I’ve seen this firsthand when communities encourage new volunteers to join, they beg for new helpers, and then they strand them. Oh, they don’t mean to strand them but they inevitably do. They leave them behind to fend for themselves. There’s many reasons for this and these organizations never mean to intentionally abandon their new volunteers but it happens; and it happens far too much.
Identifying A Process That Works
So if we can recognize there is a problem then we can formulate a solution! I propose the following 8 step onboarding process for community volunteers. This won’t be comprehensive and shouldn’t be applied blindly to every organization but I believe it gives a basic outline which can be used and adapted to meet many of the current problems found.
Step 1: Immediate Engagement
The very first step in the onboarding process is the easiest and the one step that most every organization understands and does fairly well. Every onboarding process must begin with finding new volunteers and immediately engaging them. Here’s the important thing to consider at this step: The organization must have someone responsible for reaching out, engaging, motivating, and encouraging new volunteers. Again many communities understand this importance and do this remarkably well and with determination. It’s easy to encourage people to join. It’s relatively easy to smile and cheer on an initial interest from a volunteer. For the sake of this article I will assume you are this person.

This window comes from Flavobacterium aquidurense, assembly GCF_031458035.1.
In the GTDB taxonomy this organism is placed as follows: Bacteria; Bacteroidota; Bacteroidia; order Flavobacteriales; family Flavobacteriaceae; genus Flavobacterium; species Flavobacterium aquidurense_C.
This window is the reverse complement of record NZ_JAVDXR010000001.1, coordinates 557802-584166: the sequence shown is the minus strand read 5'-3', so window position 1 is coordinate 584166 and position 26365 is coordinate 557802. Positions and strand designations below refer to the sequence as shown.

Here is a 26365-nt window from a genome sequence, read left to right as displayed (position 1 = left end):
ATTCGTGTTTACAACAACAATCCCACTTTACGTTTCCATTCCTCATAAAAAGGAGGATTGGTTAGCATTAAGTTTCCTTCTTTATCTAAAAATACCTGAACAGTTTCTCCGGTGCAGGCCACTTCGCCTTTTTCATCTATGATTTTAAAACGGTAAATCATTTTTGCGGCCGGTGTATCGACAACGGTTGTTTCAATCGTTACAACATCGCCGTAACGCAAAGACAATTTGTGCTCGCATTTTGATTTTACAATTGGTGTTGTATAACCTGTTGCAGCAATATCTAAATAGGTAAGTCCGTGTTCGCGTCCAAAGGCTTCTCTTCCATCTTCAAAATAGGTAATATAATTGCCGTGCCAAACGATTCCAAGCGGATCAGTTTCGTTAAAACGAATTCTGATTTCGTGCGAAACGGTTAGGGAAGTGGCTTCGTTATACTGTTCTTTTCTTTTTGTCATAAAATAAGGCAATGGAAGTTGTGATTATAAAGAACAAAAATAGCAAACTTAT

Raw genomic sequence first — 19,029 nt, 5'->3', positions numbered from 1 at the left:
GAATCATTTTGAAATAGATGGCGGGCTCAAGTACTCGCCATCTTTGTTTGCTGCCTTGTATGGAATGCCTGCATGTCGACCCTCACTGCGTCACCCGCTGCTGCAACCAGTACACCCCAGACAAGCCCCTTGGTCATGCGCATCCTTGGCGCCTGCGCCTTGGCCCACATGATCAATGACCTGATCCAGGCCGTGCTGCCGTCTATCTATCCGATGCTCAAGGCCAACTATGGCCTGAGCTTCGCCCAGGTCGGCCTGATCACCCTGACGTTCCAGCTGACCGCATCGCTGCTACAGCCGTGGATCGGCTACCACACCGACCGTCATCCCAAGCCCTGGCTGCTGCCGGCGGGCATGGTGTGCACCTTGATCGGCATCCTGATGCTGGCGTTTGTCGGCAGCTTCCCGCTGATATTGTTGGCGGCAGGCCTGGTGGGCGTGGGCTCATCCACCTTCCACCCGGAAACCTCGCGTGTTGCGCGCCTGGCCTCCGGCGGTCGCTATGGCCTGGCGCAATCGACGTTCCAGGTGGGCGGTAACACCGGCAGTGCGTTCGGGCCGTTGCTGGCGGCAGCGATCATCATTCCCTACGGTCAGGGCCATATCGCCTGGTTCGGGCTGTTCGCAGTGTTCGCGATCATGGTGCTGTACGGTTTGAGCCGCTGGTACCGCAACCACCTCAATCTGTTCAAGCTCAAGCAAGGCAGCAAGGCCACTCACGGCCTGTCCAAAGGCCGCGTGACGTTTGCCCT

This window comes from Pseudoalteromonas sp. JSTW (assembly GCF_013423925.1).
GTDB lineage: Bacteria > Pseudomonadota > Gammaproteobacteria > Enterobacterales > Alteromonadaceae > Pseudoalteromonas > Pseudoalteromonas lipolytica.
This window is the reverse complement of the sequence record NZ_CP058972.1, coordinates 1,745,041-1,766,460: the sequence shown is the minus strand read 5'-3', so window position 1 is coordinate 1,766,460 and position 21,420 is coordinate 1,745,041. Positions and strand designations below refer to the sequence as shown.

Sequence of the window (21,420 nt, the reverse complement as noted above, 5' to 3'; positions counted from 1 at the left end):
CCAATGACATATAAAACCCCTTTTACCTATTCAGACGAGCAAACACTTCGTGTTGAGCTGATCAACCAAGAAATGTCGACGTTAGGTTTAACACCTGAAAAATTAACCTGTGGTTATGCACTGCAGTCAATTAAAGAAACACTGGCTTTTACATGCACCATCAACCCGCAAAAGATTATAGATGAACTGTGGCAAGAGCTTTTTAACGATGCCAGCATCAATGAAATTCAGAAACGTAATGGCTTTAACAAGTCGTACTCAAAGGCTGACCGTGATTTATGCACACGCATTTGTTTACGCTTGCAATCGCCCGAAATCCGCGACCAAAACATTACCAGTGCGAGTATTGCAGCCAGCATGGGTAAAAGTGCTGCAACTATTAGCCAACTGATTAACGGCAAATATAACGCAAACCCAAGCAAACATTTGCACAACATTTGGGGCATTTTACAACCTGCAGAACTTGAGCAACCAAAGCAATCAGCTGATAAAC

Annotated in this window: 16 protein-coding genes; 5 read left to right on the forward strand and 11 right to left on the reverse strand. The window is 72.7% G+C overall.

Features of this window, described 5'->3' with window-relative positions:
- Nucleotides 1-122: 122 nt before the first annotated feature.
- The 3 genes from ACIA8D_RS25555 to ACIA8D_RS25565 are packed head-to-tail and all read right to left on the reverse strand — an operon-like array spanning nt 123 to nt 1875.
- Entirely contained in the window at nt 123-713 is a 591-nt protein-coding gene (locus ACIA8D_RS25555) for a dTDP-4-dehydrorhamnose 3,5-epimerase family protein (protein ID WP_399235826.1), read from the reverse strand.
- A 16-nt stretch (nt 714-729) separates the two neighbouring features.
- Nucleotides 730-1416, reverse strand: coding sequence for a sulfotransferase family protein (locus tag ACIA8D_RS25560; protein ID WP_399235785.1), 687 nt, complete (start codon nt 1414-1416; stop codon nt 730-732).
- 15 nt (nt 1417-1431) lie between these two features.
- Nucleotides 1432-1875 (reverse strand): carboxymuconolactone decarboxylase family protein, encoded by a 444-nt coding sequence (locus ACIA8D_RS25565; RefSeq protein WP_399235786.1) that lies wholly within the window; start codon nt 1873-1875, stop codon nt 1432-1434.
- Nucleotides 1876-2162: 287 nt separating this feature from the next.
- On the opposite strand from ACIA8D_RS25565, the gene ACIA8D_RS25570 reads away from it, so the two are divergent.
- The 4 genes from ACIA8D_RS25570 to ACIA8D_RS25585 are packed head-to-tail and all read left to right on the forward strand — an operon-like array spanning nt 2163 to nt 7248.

Step 2: Baby-Step Accomplishment
This second step is an important one. The same person (you) who initially engaged and encouraged the volunteer should provide them with a basic “task” or “responsibility” they must complete. When the volunteer has done this first step they need to be met with praise and recognition. The encouragement to get involved turns into praise for a job well done. Remember that no accomplishment is too small and nothing is too insignificant to turn into an opportunity to encourage and praise. You want to motivate and encourage continued engagement. Recognizing the time someone spends to accomplish a job is the perfect way to demonstrate this.